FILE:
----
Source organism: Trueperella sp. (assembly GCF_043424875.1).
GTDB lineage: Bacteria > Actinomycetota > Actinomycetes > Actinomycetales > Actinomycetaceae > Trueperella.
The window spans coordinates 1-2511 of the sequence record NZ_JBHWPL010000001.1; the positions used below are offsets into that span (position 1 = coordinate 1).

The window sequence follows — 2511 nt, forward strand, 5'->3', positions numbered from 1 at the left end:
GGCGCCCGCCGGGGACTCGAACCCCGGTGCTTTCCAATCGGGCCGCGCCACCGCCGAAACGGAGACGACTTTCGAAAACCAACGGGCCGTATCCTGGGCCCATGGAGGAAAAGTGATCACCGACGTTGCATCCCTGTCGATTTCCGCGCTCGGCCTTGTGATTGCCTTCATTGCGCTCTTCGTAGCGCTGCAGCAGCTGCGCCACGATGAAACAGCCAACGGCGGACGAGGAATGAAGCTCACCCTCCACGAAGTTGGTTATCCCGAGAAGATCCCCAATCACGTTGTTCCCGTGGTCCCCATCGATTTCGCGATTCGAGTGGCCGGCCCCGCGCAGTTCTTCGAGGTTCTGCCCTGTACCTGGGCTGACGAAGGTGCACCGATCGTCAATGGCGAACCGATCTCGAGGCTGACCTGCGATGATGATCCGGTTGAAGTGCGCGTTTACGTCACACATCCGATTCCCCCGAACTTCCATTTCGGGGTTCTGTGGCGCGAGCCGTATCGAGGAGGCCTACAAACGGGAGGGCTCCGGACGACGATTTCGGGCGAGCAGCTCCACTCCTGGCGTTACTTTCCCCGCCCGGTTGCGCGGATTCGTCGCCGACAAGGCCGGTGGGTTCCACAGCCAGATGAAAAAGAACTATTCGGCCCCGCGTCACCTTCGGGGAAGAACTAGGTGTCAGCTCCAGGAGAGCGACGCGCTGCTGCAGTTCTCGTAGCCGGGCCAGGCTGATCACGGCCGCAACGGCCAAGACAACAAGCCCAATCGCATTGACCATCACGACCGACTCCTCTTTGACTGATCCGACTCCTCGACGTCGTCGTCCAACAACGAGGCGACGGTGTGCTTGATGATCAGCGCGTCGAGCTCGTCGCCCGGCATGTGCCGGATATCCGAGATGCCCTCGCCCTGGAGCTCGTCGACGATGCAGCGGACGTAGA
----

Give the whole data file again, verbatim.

Source organism: Trueperella sp. (assembly GCF_043424875.1).
GTDB lineage: Bacteria > Actinomycetota > Actinomycetes > Actinomycetales > Actinomycetaceae > Trueperella.
The window spans coordinates 1-2511 of the sequence record NZ_JBHWPL010000001.1; the positions used below are offsets into that span (position 1 = coordinate 1).

The window sequence follows — 2511 nt, forward strand, 5'->3', positions numbered from 1 at the left end:
GGCGCCCGCCGGGGACTCGAACCCCGGTGCTTTCCAATCGGGCCGCGCCACCGCCGAAACGGAGACGACTTTCGAAAACCAACGGGCCGTATCCTGGGCCCATGGAGGAAAAGTGATCACCGACGTTGCATCCCTGTCGATTTCCGCGCTCGGCCTTGTGATTGCCTTCATTGCGCTCTTCGTAGCGCTGCAGCAGCTGCGCCACGATGAAACAGCCAACGGCGGACGAGGAATGAAGCTCACCCTCCACGAAGTTGGTTATCCCGAGAAGATCCCCAATCACGTTGTTCCCGTGGTCCCCATCGATTTCGCGATTCGAGTGGCCGGCCCCGCGCAGTTCTTCGAGGTTCTGCCCTGTACCTGGGCTGACGAAGGTGCACCGATCGTCAATGGCGAACCGATCTCGAGGCTGACCTGCGATGATGATCCGGTTGAAGTGCGCGTTTACGTCACACATCCGATTCCCCCGAACTTCCATTTCGGGGTTCTGTGGCGCGAGCCGTATCGAGGAGGCCTACAAACGGGAGGGCTCCGGACGACGATTTCGGGCGAGCAGCTCCACTCCTGGCGTTACTTTCCCCGCCCGGTTGCGCGGATTCGTCGCCGACAAGGCCGGTGGGTTCCACAGCCAGATGAAAAAGAACTATTCGGCCCCGCGTCACCTTCGGGGAAGAACTAGGTGTCAGCTCCAGGAGAGCGACGCGCTGCTGCAGTTCTCGTAGCCGGGCCAGGCTGATCACGGCCGCAACGGCCAAGACAACAAGCCCAATCGCATTGACCATCACGACCGACTCCTCTTTGACTGATCCGACTCCTCGACGTCGTCGTCCAACAACGAGGCGACGGTGTGCTTGATGATCAGCGCGTCGAGCTCGTCGCCCGGCATGTGCCGGATATCCGAGATGCCCTCGCCCTGGAGCTCGTCGACGATGCAGCGGACGTAGA